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  1. wwarren2's Avatar
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       #1  
    We have been told for months that all webOS devices would be getting flash, updates, etc. As i recall, I even saw a of a video of an Adobe Rep giving a demonstration of flash on a pre minus probably 6 months ago. And now no more OTA updates for the guinea pig devices...

    I dont know all the steps or procedures, but I'd say we have a case.

    Any Lawyers in the community with a Pre-?
  2. bignoze's Avatar
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    #2  
    i would agree......
  3. #3  
    Certainly for AT&T users who purchased their phones as recently as last summer with the promise of webOS 2.0.
    Developer of Ultimate Hockey, netSpeed, BatteryMonitor, The Ghastly Headset,
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  4. #4  
    You could really do more by boycotting hp's products. I still think both of these options are extreme.
  5. wwarren2's Avatar
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       #5  
    As a Sprint customer with the original pre, i couldn't be more ****ed. This is along the same lines as to what Apple did with the original Iphone. The only difference is that Apple never promised anything to the original Iphone owners unlike palm/hp
  6. #6  
    Quote Originally Posted by yaggermr View Post
    You could really do more by boycotting hp's products. I still think both of these options are extreme.
    A boycott doesn't provide any hope of monetary compensation for harm caused by HP's and Palm's actions. If it will make you feel better, boycott away. But that's all you'll get out of it.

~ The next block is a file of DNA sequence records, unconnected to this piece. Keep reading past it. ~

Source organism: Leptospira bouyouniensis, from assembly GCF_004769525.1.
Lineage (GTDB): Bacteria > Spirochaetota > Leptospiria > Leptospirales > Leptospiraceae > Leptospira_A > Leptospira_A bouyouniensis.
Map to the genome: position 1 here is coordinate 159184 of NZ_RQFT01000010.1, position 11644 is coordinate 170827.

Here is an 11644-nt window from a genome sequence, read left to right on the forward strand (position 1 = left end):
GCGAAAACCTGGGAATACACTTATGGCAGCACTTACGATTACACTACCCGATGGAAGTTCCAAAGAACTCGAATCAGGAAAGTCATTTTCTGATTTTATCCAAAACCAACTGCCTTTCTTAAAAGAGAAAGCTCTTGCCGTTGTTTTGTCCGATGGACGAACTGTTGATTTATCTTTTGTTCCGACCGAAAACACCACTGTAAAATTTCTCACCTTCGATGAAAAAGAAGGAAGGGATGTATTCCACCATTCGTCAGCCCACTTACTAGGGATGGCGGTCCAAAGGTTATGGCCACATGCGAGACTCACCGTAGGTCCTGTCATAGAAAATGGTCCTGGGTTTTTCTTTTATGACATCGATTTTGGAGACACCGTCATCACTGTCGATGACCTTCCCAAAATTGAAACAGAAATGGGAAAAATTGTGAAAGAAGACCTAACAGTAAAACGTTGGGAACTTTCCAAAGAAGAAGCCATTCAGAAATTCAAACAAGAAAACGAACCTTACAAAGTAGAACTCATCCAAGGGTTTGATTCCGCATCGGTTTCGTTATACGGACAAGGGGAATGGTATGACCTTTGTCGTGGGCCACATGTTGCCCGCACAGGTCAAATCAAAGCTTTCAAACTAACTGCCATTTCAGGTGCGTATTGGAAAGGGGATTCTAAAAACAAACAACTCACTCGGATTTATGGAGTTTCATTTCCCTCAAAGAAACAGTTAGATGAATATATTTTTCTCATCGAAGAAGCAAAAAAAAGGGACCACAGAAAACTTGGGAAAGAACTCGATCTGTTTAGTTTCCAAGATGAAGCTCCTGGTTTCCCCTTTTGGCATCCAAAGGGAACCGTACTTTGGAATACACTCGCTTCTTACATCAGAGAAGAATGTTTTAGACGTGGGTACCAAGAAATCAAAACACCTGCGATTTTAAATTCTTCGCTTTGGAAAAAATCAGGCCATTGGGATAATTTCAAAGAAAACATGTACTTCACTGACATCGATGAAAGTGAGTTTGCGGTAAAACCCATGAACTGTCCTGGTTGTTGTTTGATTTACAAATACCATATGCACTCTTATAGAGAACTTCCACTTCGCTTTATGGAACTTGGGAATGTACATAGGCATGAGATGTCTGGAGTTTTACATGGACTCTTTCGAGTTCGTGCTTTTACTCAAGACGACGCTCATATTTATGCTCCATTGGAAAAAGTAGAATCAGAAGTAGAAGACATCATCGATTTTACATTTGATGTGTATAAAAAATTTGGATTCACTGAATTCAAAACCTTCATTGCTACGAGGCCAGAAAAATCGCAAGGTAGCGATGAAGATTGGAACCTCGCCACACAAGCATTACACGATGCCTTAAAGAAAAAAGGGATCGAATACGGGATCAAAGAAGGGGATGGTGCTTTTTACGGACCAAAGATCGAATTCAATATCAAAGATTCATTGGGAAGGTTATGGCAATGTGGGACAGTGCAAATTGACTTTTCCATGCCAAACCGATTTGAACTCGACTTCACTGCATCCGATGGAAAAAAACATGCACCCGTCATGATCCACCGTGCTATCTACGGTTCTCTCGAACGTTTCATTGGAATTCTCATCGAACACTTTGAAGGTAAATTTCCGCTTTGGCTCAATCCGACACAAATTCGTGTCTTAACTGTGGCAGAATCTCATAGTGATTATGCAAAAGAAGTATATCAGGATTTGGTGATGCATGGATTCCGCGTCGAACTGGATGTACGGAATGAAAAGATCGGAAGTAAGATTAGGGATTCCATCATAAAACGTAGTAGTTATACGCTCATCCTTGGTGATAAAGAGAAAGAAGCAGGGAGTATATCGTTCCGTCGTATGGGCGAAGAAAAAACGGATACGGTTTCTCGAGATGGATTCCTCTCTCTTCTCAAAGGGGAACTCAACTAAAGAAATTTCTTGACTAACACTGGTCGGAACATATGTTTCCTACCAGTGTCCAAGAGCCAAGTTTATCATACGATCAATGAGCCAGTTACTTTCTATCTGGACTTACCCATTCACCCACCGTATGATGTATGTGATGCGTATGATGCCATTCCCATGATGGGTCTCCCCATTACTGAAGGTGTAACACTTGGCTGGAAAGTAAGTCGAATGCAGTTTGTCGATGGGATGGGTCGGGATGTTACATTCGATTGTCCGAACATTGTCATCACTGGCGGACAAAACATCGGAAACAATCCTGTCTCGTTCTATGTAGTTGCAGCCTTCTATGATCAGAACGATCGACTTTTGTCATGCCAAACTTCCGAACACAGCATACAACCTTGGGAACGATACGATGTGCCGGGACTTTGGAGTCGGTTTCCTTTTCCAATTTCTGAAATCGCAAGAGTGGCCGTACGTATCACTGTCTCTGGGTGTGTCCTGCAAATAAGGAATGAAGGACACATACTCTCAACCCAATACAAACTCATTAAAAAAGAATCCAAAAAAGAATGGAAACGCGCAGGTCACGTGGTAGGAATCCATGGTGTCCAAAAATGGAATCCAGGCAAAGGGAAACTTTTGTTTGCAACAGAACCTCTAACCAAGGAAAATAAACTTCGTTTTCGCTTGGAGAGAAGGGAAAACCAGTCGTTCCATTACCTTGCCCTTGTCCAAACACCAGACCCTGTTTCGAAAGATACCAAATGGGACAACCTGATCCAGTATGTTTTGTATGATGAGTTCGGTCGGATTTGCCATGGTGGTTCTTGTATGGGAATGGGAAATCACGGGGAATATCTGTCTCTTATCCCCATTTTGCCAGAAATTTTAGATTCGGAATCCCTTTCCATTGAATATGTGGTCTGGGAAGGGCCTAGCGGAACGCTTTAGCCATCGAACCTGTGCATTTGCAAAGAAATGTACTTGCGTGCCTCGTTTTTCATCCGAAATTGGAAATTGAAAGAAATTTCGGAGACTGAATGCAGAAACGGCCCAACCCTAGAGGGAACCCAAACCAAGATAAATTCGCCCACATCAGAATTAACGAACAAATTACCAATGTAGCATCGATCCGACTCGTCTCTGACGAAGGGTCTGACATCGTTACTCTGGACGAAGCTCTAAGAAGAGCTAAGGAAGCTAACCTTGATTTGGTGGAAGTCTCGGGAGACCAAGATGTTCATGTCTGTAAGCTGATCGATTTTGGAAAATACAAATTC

Powered by Palm since 1996...
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  7. #7  
    For years large companies have done this to consumers. The electronic industry is notorious for this practiced. We as consumers are still surprised when companies make these decisions. Get this into your heads, they do not have rear view mirrors, and they base their decisions on how they can increase their bottom lines. They care nothing for the consumers that have purchased their products. They only care about making their investors happy. I for one don't own any stock in HP, and if I did, it wouldn't be enough for them to care what I thought.
    Just_Jay
  8. #8  
    really?? Class Action Lawsuit??? Take a look here at some REAL Class Action Lawsuits and see if this fits into that mold....taken from News Headlines

    10. Nortel Networks
    Status: Settled 2006
    Amount: $2.4 billion

    Two separate class-actions covered investors who held Nortel stock from Oct. 24, 2000 through Feb. 15, 2001, and from April 24, 2003 through April 27, 2004. The lawsuits were filed under federal securities laws for fraud.

    Nortel was a leading supplier of fiber-optic equipment to emerging Internet companies. After the Internet bust caused the company’s sales to vanish, the company started creating false accounting entries showing steady equipment sales. When the fraud was uncovered, Nortel’s stock eventually fell to $0.47 from a high of $124.

    9. AOL Time Warner
    Status: Settled 2005
    Amount: $2.5 billion


    Investors in AOL Time Warner stock sued the company for fraud under federal securities law. The company was alleged to have improperly accounted for dozens of advertising transactions between 1998 and 2002.

    The alleged transactions created the appearance that they were generating revenue when, in reality, were just shifting money back and forth. The alleged false earnings statements inflated the company’s value by $1.7 billion.

    8. Cendant
    Status: Settled 2000
    Amount: $3.1 billion